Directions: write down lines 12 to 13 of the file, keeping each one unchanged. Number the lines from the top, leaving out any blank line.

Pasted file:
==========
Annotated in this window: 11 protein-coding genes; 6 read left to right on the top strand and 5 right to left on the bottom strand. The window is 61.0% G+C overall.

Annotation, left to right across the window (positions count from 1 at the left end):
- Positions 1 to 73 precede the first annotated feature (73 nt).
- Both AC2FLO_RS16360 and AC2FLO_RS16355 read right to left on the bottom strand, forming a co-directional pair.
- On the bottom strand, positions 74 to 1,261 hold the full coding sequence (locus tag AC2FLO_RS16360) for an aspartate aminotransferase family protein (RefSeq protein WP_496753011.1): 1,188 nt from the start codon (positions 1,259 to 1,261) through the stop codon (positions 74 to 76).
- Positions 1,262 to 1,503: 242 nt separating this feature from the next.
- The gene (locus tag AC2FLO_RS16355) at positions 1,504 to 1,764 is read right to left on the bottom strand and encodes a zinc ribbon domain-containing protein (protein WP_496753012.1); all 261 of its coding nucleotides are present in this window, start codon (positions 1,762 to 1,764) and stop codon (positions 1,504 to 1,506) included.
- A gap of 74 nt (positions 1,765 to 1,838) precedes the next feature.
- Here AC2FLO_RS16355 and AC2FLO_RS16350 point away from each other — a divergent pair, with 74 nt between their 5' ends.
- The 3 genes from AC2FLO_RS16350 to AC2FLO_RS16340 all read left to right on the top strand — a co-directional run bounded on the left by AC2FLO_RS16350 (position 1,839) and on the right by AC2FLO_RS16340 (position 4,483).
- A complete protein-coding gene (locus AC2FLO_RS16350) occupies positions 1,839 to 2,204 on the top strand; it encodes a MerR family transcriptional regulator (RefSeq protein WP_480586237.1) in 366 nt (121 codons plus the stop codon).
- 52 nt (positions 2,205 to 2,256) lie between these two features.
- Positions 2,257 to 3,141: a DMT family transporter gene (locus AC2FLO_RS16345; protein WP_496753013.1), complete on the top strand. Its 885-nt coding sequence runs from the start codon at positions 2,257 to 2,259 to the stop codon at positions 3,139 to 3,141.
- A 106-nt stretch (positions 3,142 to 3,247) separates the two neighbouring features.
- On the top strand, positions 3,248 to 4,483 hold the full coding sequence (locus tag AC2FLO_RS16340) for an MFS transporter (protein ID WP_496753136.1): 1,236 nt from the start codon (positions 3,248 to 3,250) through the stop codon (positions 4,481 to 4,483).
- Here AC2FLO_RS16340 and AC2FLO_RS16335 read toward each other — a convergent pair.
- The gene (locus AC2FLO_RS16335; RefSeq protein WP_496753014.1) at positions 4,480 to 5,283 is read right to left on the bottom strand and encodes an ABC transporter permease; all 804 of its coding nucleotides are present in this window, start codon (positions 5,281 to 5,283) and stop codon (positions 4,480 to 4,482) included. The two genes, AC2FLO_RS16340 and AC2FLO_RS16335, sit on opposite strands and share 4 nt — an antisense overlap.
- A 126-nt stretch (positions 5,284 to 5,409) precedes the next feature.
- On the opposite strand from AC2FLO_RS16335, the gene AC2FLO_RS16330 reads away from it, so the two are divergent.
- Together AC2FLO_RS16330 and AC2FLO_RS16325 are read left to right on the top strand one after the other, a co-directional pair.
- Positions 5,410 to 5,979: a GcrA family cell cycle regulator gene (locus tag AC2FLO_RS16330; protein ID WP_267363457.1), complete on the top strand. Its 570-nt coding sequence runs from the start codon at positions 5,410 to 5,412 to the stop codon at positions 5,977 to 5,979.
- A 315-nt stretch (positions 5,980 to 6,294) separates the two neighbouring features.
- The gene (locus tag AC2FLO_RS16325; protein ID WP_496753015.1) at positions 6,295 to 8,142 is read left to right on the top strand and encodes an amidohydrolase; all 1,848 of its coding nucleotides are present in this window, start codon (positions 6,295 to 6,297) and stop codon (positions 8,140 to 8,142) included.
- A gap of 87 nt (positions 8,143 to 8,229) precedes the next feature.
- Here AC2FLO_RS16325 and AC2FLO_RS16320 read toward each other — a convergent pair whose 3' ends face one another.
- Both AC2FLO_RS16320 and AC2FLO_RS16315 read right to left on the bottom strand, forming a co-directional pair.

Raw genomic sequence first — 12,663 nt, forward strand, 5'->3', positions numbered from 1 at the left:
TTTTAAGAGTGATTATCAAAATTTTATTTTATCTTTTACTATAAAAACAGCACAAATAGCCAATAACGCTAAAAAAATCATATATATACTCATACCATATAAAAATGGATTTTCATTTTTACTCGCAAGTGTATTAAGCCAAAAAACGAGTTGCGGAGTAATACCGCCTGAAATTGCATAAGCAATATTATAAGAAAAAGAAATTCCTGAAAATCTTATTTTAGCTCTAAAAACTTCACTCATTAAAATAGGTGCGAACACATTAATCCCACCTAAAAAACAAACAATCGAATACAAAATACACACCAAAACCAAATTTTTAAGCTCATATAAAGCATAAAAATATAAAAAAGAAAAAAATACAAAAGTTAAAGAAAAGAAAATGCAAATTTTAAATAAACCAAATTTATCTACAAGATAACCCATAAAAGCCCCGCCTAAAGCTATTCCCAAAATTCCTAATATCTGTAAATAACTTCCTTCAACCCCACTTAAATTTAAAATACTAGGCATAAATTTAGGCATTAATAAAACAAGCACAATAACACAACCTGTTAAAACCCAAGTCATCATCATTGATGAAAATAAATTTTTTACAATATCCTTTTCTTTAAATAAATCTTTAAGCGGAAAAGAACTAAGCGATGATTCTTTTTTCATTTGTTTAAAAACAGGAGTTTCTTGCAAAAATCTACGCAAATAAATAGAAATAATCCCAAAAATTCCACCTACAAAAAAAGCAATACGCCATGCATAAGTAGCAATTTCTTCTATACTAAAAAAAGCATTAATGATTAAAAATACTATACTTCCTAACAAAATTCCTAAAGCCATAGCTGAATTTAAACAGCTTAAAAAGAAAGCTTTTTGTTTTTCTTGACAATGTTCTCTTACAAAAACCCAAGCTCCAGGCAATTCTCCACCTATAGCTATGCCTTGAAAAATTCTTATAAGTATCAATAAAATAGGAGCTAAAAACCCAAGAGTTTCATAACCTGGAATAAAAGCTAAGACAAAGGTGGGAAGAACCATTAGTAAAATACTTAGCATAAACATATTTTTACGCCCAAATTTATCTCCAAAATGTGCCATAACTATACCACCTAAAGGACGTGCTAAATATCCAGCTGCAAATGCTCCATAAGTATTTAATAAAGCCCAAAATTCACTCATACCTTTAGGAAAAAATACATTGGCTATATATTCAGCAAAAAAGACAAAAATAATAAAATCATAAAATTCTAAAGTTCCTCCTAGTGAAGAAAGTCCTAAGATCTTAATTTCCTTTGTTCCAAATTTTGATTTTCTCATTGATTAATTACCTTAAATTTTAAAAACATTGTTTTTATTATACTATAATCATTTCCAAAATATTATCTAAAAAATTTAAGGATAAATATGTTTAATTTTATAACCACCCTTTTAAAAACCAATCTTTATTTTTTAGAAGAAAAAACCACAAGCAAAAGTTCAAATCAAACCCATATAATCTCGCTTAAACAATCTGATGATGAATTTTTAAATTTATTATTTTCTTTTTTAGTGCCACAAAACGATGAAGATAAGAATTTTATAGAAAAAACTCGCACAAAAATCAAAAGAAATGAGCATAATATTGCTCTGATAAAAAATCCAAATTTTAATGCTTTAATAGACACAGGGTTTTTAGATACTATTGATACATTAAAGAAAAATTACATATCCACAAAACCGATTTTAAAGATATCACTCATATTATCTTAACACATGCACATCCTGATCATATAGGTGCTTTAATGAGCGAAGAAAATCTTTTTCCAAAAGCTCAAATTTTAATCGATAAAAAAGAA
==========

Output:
- 52 nt (positions 2,205 to 2,256) lie between these two features.
- Positions 2,257 to 3,141: a DMT family transporter gene (locus AC2FLO_RS16345; protein WP_496753013.1), complete on the top strand. Its 885-nt coding sequence runs from the start codon at positions 2,257 to 2,259 to the stop codon at positions 3,139 to 3,141.